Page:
“Sony Connect, the new online music service that opened for business on Tuesday [is] easy-to-use but, in its debut version, almost embarrassingly crude imitation of the music services that preceded it. The twist: You know how the iPod is the only portable player compatible with Apple’s popular iTunes music service? In the same way, songs from Sony Connect play back only on certain Sony music players (so-called Atrac-compatible Memory Stick-based players and MiniDisc players)… Unless you have a Sony player, Atrac may as well be 8-track,” David Pogue writes for The New York Times.
“A program called Sony SonicStage (for Windows 98 and later) serves as a digital jukebox… The ‘live’ area inside Sony’s enormous waste of pixels is much too small for the software’s seven columns of information (title, artist, album and so on). As a result, many song or album names are chopped off, abbreviated by ellipses… in most jukebox software – like Apple’s… you would simply adjust the column widths or hide the columns you don’t need. But the columns in SonicStage are fixed in width, and you can’t hide or rearrange them,” Pogue writes.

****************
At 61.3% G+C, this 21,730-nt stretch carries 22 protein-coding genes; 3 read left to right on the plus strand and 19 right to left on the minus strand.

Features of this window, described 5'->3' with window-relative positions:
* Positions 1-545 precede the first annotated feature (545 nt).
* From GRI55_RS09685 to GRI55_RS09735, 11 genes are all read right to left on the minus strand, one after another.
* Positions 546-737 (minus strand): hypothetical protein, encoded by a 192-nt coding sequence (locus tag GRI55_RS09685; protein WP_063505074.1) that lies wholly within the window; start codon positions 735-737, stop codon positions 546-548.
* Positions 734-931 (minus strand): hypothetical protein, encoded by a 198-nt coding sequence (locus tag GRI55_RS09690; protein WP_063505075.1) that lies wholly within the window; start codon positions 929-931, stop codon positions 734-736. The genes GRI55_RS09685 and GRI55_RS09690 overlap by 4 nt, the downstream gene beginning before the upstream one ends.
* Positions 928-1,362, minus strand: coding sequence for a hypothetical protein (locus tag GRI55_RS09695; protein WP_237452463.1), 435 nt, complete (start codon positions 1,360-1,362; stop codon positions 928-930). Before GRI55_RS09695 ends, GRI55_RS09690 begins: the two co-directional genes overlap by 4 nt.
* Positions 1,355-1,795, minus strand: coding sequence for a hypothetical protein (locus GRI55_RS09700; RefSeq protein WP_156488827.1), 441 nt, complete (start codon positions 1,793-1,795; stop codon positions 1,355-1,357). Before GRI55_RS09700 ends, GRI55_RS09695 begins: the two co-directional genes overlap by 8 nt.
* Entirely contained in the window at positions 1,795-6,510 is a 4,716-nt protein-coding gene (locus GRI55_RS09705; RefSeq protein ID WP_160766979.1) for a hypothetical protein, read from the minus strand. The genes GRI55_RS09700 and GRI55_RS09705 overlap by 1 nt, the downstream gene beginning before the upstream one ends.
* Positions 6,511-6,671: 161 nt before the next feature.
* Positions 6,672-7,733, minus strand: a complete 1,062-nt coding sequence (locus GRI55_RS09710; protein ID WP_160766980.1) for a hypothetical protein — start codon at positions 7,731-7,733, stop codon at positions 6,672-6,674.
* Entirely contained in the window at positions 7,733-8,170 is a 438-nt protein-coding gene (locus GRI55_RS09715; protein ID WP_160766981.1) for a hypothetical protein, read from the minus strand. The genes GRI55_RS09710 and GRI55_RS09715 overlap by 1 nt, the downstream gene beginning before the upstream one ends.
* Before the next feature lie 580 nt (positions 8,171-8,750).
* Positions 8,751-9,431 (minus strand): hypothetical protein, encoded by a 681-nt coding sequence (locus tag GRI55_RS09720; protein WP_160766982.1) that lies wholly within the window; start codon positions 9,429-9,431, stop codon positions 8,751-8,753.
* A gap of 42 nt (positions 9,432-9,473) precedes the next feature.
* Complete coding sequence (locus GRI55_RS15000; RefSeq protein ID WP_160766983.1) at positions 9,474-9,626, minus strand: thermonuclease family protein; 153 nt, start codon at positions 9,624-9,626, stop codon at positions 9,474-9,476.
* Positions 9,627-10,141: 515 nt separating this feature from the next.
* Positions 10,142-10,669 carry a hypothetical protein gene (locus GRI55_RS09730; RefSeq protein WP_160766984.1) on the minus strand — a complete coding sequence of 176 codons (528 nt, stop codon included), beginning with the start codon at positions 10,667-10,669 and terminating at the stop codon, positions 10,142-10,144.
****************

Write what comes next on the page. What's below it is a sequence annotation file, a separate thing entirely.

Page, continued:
“Sony Connect is almost exactly like its predecessors – but less. Most songs are $1, but Sony arbitrarily doubles the price of any song longer than seven minutes… Sony Connect’s fine print reveals that you can burn only five standard audio CD’s. The other five must be Atrac CD’s, a kind of disc that holds many more songs but plays back only on 11 models of Sony CD players. (In other words, you can’t play an Atrac CD in your car, which is a chief reason for burning a CD in the first place.) Note, too, that SonicStage can’t rip audio CD’s [into] MP3 format… Software annoyances are everywhere,” Pogue writes. “When you search, for example, no progress bar tells how much longer you have to wait, so you conclude that the software hasn’t responded and pointlessly click again… The whole thing feels put together by accountants, not music lovers.”
Pogue writes, “You’d never guess that this service comes from a company that’s both the world’s most recognized consumer-electronics brand and the owner of one of the world’s biggest record companies… maybe they ought to call it Sony Disconnect.”
Full article here.
MacDailyNews Take: After reading Pogue’s far-from-glowing review, it doesn’t look like Apple has much to be worried about with this one, either. However, Sony’s deep pockets and marketing muscle should be respected and their next version bears keeping an eye on. Unless Sony abandons about thier Atrac-only and Windows-only stance, though, this service doesn’t look very promising.